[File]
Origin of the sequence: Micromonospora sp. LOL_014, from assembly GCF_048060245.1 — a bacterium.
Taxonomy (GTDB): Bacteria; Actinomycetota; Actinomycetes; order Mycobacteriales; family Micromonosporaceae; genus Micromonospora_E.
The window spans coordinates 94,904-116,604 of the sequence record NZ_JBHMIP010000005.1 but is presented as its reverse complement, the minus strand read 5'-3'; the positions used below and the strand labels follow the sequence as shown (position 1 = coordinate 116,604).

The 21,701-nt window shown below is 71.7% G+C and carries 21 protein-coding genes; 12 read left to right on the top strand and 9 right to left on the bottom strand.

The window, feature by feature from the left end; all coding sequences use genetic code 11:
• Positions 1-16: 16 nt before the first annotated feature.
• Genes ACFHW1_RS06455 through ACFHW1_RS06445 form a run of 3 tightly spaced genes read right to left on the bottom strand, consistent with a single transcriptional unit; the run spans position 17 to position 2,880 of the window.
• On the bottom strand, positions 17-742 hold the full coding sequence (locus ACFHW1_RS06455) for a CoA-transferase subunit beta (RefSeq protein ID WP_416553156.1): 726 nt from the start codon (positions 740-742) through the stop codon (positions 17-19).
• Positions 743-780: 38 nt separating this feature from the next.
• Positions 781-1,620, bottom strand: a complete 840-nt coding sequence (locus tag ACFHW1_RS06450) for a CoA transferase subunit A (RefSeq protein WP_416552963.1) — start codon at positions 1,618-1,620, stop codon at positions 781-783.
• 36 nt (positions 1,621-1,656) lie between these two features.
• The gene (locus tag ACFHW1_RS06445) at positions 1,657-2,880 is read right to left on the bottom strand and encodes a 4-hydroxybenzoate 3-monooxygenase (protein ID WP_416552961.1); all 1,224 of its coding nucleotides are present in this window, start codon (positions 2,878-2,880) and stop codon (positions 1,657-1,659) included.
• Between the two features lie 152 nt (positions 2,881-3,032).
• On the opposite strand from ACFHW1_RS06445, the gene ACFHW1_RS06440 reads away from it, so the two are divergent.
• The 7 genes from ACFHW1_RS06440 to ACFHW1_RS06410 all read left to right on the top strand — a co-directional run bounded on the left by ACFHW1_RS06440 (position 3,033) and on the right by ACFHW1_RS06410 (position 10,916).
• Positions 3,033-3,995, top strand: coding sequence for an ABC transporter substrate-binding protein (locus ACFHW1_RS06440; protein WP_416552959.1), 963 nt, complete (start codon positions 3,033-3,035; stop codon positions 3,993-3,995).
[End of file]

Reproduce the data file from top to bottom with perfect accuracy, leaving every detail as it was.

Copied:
Origin of the sequence: Micromonospora sp. LOL_014, from assembly GCF_048060245.1 — a bacterium.
Taxonomy (GTDB): Bacteria; Actinomycetota; Actinomycetes; order Mycobacteriales; family Micromonosporaceae; genus Micromonospora_E.
The window spans coordinates 94,904-116,604 of the sequence record NZ_JBHMIP010000005.1 but is presented as its reverse complement, the minus strand read 5'-3'; the positions used below and the strand labels follow the sequence as shown (position 1 = coordinate 116,604).

The 21,701-nt window shown below is 71.7% G+C and carries 21 protein-coding genes; 12 read left to right on the top strand and 9 right to left on the bottom strand.

The window, feature by feature from the left end; all coding sequences use genetic code 11:
• Positions 1-16: 16 nt before the first annotated feature.
• Genes ACFHW1_RS06455 through ACFHW1_RS06445 form a run of 3 tightly spaced genes read right to left on the bottom strand, consistent with a single transcriptional unit; the run spans position 17 to position 2,880 of the window.
• On the bottom strand, positions 17-742 hold the full coding sequence (locus ACFHW1_RS06455) for a CoA-transferase subunit beta (RefSeq protein ID WP_416553156.1): 726 nt from the start codon (positions 740-742) through the stop codon (positions 17-19).
• Positions 743-780: 38 nt separating this feature from the next.
• Positions 781-1,620, bottom strand: a complete 840-nt coding sequence (locus tag ACFHW1_RS06450) for a CoA transferase subunit A (RefSeq protein WP_416552963.1) — start codon at positions 1,618-1,620, stop codon at positions 781-783.
• 36 nt (positions 1,621-1,656) lie between these two features.
• The gene (locus tag ACFHW1_RS06445) at positions 1,657-2,880 is read right to left on the bottom strand and encodes a 4-hydroxybenzoate 3-monooxygenase (protein ID WP_416552961.1); all 1,224 of its coding nucleotides are present in this window, start codon (positions 2,878-2,880) and stop codon (positions 1,657-1,659) included.
• Between the two features lie 152 nt (positions 2,881-3,032).
• On the opposite strand from ACFHW1_RS06445, the gene ACFHW1_RS06440 reads away from it, so the two are divergent.
• The 7 genes from ACFHW1_RS06440 to ACFHW1_RS06410 all read left to right on the top strand — a co-directional run bounded on the left by ACFHW1_RS06440 (position 3,033) and on the right by ACFHW1_RS06410 (position 10,916).
• Positions 3,033-3,995, top strand: coding sequence for an ABC transporter substrate-binding protein (locus ACFHW1_RS06440; protein WP_416552959.1), 963 nt, complete (start codon positions 3,033-3,035; stop codon positions 3,993-3,995).